China's "new broom", Communist Party General Secretary Xi Jinping, is personally driving an initiative to sweep away swelling public criticism of corruption, a soaring wealth gap and an aristocratic attitude among officials.
His answer to such destabilising concerns: a "mass line" campaign, originally launched in June and now intensified with a round of public self-criticisms.
Mao Zedong had a slogan: "From the masses, to the masses". Thus a "mass line" around the correct thought and lifestyle of the masses. Xi is taking this campaign on the road around China. "The mass line campaign should not tail off once it gets started," he insists.
This week he has appeared on television, conducting such sessions for provincial cadres, starting in Hebei, which surrounds Beijing.
An official photo shows him in open-necked shirt, arms folded, leaning watchfully on a desk at which members of the Hebei party standing committee are writing self-criticisms.
The broader implication is clear: this is what the new leadership perceives as political reform. It does not involve increased accountability or democracy but a sharpened and cleaner team at the top, more responsive to direction.
Xi is the most palpably political leader to have emerged in China since Deng Xiaoping, in subtle contrast to the technocratic, bureaucratic style that has prevailed previously.
It is no coincidence that he has launched this drive just days after the sentencing of bitter rival Bo Xilai to life in prison, on corruption charges that Bo fiercely fought.
Bo won huge public popularity in the vast municipality of Chongqing, where he was party secretary, for his nostalgic return to the apparently simpler verities of the Mao era. His slogan: Chang hong da hei - Sing red songs, strike black crime.
Now, with Bo behind bars, Xi is free to take up elements of that Maoist heritage. He has already stated that he wishes, during his 10 years in office, to build pride in the entire period of Communist Party rule, including the three decades under Mao.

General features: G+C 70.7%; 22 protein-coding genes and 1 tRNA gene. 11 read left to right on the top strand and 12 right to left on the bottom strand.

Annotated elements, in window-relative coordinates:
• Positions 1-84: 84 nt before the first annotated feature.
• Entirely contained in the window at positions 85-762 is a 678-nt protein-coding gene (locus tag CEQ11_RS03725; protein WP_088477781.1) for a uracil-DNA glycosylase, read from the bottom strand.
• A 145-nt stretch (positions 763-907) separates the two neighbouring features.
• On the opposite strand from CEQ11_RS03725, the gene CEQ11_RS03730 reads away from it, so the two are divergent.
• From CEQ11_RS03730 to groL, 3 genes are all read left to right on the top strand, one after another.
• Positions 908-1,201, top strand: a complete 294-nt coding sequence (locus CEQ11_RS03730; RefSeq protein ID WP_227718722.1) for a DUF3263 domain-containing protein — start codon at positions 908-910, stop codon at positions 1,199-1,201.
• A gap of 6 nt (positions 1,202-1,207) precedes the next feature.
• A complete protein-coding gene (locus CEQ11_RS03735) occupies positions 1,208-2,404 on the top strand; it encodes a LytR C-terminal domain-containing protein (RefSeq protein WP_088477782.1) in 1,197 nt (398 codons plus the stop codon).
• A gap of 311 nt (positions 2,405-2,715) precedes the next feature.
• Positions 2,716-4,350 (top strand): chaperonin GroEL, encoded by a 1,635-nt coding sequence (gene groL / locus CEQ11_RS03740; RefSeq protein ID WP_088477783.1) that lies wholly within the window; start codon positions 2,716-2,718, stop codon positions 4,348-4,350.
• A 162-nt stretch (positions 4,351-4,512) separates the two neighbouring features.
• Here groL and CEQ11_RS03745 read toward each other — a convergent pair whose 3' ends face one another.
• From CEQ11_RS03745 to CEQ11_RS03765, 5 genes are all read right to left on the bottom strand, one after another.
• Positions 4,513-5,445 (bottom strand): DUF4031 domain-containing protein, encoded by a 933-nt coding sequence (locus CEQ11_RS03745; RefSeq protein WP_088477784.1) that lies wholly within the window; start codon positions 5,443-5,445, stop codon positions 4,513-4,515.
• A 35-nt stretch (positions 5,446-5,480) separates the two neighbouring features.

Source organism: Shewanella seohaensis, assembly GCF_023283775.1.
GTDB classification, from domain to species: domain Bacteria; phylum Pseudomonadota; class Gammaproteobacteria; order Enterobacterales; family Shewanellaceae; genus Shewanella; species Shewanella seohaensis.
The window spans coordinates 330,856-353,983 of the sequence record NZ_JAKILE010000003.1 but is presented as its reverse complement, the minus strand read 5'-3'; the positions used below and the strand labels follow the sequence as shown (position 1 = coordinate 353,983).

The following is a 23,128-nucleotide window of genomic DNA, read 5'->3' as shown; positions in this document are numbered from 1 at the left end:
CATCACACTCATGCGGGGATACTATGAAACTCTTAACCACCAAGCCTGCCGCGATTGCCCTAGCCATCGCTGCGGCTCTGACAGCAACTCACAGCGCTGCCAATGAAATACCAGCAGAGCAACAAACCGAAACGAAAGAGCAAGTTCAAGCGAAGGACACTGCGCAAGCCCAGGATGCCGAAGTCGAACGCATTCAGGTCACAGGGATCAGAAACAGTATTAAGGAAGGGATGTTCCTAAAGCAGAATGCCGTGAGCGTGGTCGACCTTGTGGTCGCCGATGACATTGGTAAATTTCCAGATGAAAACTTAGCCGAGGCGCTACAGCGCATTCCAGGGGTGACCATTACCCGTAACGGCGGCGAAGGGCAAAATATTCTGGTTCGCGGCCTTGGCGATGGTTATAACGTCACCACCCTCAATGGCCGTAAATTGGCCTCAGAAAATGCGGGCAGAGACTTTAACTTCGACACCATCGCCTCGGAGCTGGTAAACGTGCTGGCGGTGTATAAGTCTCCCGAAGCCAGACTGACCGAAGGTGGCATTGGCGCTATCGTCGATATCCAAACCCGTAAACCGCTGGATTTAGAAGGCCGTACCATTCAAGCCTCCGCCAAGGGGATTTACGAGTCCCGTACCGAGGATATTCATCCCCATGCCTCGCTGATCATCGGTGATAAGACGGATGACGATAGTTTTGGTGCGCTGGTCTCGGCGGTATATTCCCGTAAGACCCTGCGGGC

No one is exempt from the new campaign. Even foreign corporations have been enlisted.
In July, Xu Xinyu, a divisional head at the powerful central planning agency, the National Development and Reform Commission, demonstrated his zeal to the new leadership team by demanding that 30 international companies, including General Electric and Siemens, undertake "self-criticism" over unfairly dominating market segments within China. Helpfully, revealed Reuters, he showed the firms' in-house lawyers how to write such self-criticisms and showed them copies of letters other businesses had sent to the commission to confess their guilt over previous cases.
In August, the commission announced $120 million fines against foreign milk-powder firms for collusion - while explaining three further companies were excused such penalties because they carried out "self-rectification".
A commentary carried by press agency Xinhua said: "Probing and punishing ill-behaved companies will increase the confidence of international firms in the Chinese market, not the other way round."